Dear Michele Bachmann: ‘Feisty’ Is A Euphemism For Something Else

As we saw over the last two weeks, two major business powerhouses were let go from their positions. First Yahoo’s Carol Bartz was unceremoniously fired over the phone, then Sallie Krawcheck was pretty much pushed out of her position at Bank of America.

Although both of these businesswomen were successful and assets to their companies, their being “let go,” is proof that no matter how safe you think you are, everyone is dispensable. In light of these two women being dropped, perhaps it’s time for Michele Bachmann to learn a few lessons from these women who have been there, done that and are now on the other side. Being president of the United States is pretty much being CEO of the most powerful company in the world. If Bachmann wants to succeed and not suffer a similar downfall, she needs to step it up.

First of all, gender matters. We can pretend that it doesn’t, we can get on our feminist high-horses and declare foul, but when it comes down to it, whether you’re a man or woman in the business world, it makes all the difference. While all male candidates for president are simply called “candidates,” female candidates are referred to as just that: “female candidates.” Their gender is so ingrained in what they are, it almost outweighs what they’re trying to do.

Women represent only 3% of top management in Fortune 500 companies, so their demise is being heralded as proof that high-powered women are treated differently than their male counterparts. As a professional woman friend quipped, throughout her career she’s often been the only woman in the room. By definition, everybody noticed her and came quickly to judgment if she had an off day.

When the public labels you “feisty,” it’s just a euphemism for “bitch.” Bachmann may think her “feisty” behavior is playing in her favor, but if we look at Bartz, for example, who when she was fired, declared her former management a “bunch of doofuses,” she’s the one who looked like the sore loser in the equation. Although Bartz had every right to lash out considering how the situation was handled, the public wants someone who’s calm, cool and collected. Bachmann needs to step back and take a look at how she’s coming off these upcoming months.

While both Krawcheck and Bartz stepped into their positions with proven success rates under their belts, they seemed to lack long term plans. It’s fine for Bachmann to spout off what’s she “plans” to do, but if she gets into that presidential seat, she better follow through. You may be able to prove your worth to get to where you want to be, but if you can’t show staying power and direction, you’re setting up your own demise.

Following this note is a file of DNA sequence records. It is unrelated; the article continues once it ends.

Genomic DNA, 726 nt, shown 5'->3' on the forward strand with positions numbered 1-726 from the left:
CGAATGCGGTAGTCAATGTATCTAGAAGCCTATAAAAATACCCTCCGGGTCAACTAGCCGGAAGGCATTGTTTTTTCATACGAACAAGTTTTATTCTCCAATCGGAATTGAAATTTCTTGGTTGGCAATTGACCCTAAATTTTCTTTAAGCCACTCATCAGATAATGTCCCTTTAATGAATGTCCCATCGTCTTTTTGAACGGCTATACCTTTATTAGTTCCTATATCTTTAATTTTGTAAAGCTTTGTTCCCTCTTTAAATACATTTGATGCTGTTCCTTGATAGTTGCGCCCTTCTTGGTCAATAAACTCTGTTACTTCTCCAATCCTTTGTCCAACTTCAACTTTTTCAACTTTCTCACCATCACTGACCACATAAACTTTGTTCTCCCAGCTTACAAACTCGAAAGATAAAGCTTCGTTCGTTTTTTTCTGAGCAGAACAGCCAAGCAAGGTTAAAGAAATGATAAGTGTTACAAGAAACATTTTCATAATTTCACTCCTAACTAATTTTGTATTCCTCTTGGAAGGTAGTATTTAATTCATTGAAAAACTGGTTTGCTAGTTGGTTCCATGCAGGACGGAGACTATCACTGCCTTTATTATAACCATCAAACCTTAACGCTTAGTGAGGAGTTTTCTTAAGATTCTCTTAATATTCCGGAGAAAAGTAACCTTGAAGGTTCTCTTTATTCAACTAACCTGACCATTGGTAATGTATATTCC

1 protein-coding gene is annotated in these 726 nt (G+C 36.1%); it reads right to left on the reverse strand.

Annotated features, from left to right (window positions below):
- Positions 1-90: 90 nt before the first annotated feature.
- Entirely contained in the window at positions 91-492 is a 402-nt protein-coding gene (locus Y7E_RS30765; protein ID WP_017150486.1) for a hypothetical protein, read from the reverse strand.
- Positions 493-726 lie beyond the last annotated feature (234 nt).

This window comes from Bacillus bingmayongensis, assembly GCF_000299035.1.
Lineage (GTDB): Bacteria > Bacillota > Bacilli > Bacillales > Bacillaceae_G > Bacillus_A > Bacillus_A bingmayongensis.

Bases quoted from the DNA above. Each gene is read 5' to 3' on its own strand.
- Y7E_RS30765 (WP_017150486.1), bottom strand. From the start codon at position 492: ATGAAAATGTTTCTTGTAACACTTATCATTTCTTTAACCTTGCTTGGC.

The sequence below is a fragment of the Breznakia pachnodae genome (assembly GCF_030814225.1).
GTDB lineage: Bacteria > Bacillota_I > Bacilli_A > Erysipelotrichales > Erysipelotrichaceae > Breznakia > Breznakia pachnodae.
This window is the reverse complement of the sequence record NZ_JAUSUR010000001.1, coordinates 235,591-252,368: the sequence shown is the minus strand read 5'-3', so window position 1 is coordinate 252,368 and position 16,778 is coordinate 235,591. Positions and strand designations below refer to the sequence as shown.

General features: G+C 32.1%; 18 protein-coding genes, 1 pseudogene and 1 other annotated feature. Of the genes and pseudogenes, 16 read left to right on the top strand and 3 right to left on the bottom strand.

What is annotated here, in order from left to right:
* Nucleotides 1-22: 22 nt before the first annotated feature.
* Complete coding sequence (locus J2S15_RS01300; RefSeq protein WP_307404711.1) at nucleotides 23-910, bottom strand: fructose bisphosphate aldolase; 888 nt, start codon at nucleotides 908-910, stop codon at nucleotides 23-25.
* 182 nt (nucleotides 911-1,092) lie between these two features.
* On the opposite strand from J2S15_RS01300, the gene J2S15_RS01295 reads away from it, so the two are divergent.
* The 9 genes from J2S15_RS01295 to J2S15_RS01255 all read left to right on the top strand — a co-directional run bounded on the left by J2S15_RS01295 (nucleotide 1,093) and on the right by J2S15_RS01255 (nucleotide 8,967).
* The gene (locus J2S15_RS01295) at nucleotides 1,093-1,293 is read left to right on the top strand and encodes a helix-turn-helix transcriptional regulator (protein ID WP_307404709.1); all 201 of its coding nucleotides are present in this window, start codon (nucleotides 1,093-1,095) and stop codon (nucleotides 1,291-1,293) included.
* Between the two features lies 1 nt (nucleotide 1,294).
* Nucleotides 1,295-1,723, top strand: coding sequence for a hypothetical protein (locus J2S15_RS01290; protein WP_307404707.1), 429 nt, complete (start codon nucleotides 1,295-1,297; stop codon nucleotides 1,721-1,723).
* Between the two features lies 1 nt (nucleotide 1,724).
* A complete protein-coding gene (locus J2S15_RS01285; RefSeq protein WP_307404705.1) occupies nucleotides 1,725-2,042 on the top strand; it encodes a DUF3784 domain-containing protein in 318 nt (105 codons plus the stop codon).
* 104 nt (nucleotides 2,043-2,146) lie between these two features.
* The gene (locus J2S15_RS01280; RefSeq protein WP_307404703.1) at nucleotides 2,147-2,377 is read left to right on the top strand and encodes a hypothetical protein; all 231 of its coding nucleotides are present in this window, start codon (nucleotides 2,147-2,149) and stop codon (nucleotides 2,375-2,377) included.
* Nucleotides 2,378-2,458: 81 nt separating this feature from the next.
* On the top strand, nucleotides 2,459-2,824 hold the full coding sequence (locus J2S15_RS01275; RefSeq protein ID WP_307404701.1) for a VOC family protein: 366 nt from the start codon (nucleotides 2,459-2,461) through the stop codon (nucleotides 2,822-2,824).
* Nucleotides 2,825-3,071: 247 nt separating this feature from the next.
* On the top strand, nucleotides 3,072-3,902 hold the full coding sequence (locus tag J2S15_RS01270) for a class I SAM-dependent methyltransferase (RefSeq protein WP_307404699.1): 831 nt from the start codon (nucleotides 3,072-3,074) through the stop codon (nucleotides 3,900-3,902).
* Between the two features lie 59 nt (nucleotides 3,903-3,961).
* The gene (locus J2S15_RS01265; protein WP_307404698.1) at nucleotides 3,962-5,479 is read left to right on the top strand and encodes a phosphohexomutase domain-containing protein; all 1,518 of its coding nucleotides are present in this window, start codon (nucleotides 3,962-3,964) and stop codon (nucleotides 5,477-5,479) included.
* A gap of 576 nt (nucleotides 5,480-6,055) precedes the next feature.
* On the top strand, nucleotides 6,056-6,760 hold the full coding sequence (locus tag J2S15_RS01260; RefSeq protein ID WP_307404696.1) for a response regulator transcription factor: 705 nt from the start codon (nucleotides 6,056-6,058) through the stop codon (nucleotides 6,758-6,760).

Next, it’s hard to be the new kid on the block. Everyone has settled into their cliques and a lot of the time no one cares for the “outsider.” Their ideas may be original and “fresh,” but they’re still foreign. Sarah Palin declared herself a “maverick,” and now Bachmann is championing the fact that she’s an “outsider” who’s “intending to ride a wave of ‘throw the bums out’ popular sentiment all the way to the White House.” However, she needs those so called “bums” on her side to get things done. If she wants to fit in, she better learn to play nice.

Lastly, in order to succeed, you should “listen to your mentors,” and those around you who support you. Bachmann is known to speak “off the cuff,” and not always listen to those on her staff.

If Michele Bachmann is smart, her team should include one or two thoughtful naysayers who’ll let her know when she goes too far. Then, she’d be smart to listen to their advice.

If Bachmann wants to succeed in her quest to be president, she may want to look at how she’s handling her campaign. There have been many women who have reached top spots, and many women who have lost those positions because their strategy wasn’t up to par. With the falling of Bartz and Krawcheck there are lessons in there to be learned. Bachmann needs to look around and realize that these women have something to teach her.


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You can reach this post's author, Amanda Chatel, on twitter.
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